After a helium-filled balloon is released, it rises through the atmosphere at a little under two metres per second.  Both atmospheric pressure and temperature drop as altitude increases.  The balloon rises to a height of about 28,000 feet (about 8.4 kilometres) over a period of about 90 minutes.  At that altitude the temperature is about 40 degrees C below zero and the balloon has expanded to reach its elastic limit.  A 27-centimetre balloon elongates, on average, to about 700% of its original, uninflated, size before bursting. 

Under these high altitude conditions, the balloon actually shatters and undergoes what is called a “brittle fracture”.  The resulting pieces of rubber are about the size of a ten or twenty-cent piece and these float back to earth and are scatted over a wide area.  The vast majority of balloons will have this fate. 

It’s at this point, a balloon completes the last part of its life cycle.  The rubber pieces continue to biodegrade (a process which begins, incidentally, from the moment a balloon is manufactured) until it has totally disappeared.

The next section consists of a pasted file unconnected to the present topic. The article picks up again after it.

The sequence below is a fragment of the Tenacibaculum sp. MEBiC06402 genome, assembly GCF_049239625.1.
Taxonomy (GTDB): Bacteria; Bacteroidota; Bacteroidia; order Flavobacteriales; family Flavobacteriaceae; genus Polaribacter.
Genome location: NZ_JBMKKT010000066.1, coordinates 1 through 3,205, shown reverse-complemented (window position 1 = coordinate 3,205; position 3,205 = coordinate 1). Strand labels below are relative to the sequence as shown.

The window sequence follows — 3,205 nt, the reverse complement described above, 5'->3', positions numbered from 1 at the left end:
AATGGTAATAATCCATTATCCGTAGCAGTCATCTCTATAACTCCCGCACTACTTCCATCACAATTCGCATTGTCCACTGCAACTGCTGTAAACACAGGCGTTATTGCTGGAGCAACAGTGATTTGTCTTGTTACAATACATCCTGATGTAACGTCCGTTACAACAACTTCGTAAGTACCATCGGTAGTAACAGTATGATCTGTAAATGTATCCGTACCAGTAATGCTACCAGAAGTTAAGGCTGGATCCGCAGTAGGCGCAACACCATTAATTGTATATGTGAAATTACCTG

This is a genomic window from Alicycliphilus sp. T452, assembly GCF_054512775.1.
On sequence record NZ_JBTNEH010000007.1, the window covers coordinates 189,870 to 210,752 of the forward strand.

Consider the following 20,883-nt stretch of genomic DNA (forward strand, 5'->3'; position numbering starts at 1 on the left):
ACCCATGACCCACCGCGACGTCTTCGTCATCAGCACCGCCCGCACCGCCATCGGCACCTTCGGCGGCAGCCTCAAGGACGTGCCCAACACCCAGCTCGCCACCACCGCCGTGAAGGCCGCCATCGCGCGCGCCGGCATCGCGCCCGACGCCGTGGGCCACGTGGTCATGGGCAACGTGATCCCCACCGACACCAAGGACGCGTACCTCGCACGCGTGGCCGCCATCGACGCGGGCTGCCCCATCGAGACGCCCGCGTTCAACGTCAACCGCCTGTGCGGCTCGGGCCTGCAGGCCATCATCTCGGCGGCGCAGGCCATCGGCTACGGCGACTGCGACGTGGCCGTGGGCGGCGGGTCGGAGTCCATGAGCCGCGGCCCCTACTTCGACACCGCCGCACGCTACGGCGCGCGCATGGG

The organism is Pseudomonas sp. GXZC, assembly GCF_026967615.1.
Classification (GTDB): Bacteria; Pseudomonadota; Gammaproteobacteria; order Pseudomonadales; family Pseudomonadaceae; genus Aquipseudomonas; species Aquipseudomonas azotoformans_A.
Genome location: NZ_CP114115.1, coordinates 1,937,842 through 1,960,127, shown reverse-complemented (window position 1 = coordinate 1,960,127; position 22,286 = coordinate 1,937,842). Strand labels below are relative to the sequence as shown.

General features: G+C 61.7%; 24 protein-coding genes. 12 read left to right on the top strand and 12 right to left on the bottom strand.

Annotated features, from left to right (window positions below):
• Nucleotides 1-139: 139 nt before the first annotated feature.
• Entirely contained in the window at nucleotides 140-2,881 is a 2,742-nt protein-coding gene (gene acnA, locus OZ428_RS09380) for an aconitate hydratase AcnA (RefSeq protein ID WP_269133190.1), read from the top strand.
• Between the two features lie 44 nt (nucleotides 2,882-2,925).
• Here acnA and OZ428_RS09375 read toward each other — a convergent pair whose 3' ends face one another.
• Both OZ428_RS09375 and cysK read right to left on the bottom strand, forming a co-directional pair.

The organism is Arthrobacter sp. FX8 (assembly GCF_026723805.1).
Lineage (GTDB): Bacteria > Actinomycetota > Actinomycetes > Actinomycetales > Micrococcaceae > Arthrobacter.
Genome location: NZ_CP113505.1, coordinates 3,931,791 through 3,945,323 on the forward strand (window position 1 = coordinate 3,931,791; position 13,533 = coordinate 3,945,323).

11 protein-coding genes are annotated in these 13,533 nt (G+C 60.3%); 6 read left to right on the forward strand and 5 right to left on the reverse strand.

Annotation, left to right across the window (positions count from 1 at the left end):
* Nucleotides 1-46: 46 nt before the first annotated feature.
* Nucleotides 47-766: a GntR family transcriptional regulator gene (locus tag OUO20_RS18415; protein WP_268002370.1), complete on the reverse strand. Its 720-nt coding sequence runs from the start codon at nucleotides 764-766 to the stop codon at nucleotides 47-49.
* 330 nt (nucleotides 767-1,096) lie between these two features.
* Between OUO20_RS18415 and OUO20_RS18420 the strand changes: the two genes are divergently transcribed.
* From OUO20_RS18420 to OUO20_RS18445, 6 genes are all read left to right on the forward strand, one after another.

The time taken varies, but on average, the process of decay for latex runs at about the same speed as that of an oak leaf after Autumn (tests conducted using American conditions). 

A helium-filled balloon which has shattered at altitude will biodegrade much faster than a whole balloon which is simply disposed of in landfill waste.  However, no matter what the environment, a latex balloon decays from the moment its manufacture is completed. 

An American study estimated that well under five per cent of balloons released will not rise high enough to rupture. However, even assuming a less conservative estimate of 10%, the density of balloons on the ground after a mass release would be fewer than one balloon in more 38 square kilometres for every 500 balloons released

There is simply no basis for any fear that animals and fish are consuming either whole balloons or pieces of latex rubber from mass release balloons, or that balloons are having an adverse effect on wildlife.